There are several things that need to happen for QR code to become an effective tool in the mobile experience. Of course people have to understand what a QR is and how to scan codes. A reliable barcode reader needs to reside on their device, and the user needs to be comfortable using the technology.
Most important—in my opinion—the scan needs to bring the user to mobile-friendly content that adds value to the experience. Merely providing a code to scan, without accounting for context or content, is a disservice to the mobile user and to the QR concept as a whole.
The campaigns presented thus far in the United States concentrate just on getting people to scan codes. Compelling, useful content seems to be secondary right now. Too many codes bring the user to sites which are virtually (or entirely!) unusable on their device.
Most content-rich, computer-centric websites are full of large images, widgets, and Flash ads. Pages like this are easy to load and render on a computer with a high-speed connection but will probably load poorly on most mobile devices. Phones typically have smaller screens, slower connections, and browsers that are incapable of handling all the bells and whistles of a full-blown website.
We have to start thinking about making mobile-friendly websites to enable QR codes. If you are thinking about using these for your business, here are some design considerations for the QR-mobile interface:
1. Page size: I make every effort to keep the page size for mobile versions of my websites to 200k or less, which accommodates most of the devices and carrier plans I have tested.
2. Image size: This applies to both visual and file size considerations. You want your images to be small enough files to enable the smaller page sizes. You also need to have a good idea of screen sizes. Most smartphones can accommodate a width of around 300 pixels, but several models will need pictures to be around 175 pixels. You can create conditions in your code to change the size of the image depending on the device, or have multiple versions of the image to accommodate the different devices.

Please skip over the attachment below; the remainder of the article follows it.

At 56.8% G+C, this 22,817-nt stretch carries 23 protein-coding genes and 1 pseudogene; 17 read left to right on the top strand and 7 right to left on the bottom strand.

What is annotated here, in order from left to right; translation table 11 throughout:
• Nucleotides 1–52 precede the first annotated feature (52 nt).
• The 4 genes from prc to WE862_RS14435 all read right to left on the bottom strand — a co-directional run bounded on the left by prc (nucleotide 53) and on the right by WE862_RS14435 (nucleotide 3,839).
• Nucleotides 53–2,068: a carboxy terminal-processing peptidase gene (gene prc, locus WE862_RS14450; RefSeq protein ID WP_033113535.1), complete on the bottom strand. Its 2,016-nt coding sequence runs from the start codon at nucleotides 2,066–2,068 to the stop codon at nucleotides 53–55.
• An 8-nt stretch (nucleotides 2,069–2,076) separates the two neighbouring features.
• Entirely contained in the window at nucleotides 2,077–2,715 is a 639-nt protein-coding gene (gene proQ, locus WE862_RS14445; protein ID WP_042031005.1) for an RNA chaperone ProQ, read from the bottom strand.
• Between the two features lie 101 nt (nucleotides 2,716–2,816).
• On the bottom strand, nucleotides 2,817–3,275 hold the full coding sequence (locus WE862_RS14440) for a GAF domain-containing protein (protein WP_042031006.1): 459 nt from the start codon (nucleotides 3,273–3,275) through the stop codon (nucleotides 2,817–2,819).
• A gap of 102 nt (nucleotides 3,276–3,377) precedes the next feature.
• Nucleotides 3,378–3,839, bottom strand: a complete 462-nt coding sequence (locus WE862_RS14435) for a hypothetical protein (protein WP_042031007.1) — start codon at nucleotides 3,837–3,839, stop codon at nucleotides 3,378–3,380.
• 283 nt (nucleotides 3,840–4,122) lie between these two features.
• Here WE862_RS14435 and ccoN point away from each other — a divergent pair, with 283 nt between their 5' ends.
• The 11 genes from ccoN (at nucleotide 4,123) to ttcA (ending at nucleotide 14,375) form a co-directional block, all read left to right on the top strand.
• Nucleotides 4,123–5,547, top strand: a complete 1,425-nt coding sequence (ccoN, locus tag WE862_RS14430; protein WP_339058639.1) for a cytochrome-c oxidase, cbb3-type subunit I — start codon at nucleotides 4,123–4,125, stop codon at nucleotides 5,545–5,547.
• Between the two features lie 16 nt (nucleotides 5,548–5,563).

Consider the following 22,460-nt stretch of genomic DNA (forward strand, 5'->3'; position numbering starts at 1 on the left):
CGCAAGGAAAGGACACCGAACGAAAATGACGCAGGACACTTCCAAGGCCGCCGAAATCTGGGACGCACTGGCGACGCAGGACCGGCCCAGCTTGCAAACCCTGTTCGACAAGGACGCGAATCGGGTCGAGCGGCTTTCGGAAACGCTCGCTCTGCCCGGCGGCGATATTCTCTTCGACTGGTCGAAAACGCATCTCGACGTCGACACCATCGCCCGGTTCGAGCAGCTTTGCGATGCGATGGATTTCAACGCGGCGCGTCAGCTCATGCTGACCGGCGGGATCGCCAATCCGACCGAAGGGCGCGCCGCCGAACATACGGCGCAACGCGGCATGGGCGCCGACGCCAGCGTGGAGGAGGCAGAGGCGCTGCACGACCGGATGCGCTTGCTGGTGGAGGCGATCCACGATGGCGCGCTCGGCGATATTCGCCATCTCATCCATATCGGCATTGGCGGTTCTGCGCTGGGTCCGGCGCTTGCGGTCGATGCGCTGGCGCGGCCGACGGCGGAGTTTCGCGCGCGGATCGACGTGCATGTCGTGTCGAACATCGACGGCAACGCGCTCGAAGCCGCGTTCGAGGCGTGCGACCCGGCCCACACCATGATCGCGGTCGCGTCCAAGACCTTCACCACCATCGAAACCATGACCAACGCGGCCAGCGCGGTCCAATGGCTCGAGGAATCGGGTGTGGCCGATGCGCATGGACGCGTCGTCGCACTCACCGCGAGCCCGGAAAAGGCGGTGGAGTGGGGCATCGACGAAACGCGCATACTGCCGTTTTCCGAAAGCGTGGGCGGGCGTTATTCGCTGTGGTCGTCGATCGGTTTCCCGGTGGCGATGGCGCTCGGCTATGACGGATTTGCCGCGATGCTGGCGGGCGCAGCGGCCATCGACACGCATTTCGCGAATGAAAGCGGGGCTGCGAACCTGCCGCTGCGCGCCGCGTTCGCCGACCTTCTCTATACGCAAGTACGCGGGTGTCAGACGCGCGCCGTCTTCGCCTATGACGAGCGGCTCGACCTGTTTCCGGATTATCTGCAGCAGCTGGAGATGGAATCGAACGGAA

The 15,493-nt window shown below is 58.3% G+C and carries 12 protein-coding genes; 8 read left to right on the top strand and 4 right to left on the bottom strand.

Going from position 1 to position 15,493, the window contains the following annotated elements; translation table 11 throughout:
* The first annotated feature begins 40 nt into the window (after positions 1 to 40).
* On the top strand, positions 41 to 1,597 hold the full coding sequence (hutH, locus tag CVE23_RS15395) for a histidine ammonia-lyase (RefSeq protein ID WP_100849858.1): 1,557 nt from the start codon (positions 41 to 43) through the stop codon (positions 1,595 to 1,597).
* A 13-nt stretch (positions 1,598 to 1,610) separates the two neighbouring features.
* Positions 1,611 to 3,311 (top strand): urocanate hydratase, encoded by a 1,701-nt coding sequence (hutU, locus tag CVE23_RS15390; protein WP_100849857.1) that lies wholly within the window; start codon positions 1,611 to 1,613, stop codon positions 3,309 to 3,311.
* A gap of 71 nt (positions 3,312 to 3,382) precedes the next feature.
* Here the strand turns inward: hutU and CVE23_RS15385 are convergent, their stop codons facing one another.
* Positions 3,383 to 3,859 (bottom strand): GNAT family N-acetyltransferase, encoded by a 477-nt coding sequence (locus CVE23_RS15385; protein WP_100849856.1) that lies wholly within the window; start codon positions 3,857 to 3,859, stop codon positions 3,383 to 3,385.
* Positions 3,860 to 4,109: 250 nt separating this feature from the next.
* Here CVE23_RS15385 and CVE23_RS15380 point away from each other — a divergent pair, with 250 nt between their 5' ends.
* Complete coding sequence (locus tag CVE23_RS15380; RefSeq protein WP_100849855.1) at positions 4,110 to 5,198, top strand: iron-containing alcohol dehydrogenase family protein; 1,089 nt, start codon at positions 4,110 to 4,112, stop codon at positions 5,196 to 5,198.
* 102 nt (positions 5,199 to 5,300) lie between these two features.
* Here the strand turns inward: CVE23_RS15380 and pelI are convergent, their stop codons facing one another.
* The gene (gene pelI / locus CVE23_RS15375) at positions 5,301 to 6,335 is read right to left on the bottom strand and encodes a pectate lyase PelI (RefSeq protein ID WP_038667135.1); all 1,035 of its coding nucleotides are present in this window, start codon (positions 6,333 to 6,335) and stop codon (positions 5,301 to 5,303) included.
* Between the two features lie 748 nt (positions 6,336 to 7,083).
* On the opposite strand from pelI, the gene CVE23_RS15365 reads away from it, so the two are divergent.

3. The essential content: One trap that a lot of website owners and content providers fall into is the idea that the entire website should be on both the main and mobile versions. In many cases this can’t be done; in most cases it shouldn’t be done!
The mobile user has different needs for information and content from those of the computer user. He/she is on the go, with not a lot of time to spend waiting for content to download and wading through irrelevant information, whereas the computer user sitting at home or in the cafe probably has more tolerance for this type of content and experience. As you design each page, ask yourself: “Is this content essential and relevant to the mobile user experience?”
4. Navigation considerations: Typing on mobile phones is cumbersome, and typos are a fact of life. Limit the user’s need to type into data fields on a mobile webpage. If you are collecting bio info, a form requiring that information is a bad idea. A better solution: Ask for the e-mail address. With that information, you can communicate with your users to get more information at another time, or when they are at a computer with access to the full-form version.
5. Experiment and be flexible: We are at the dawn of QR Codes and smartphone technology. Keep an open mind, and continually absorb best practices as they become available. Experiment with different methods and presentations. We are very early in our exploration of the mobile Web user experience, and the opportunities to make discoveries and innovations are available to all of us.
Did I miss anything? What problems and challenges are you having with your mobile experience?
This article originally ran on Grow.
New York-based Jonathan Thaler is the founder of When I’m Mobile, a company dedicated to helping clients push the boundaries of the mobile experience and performance.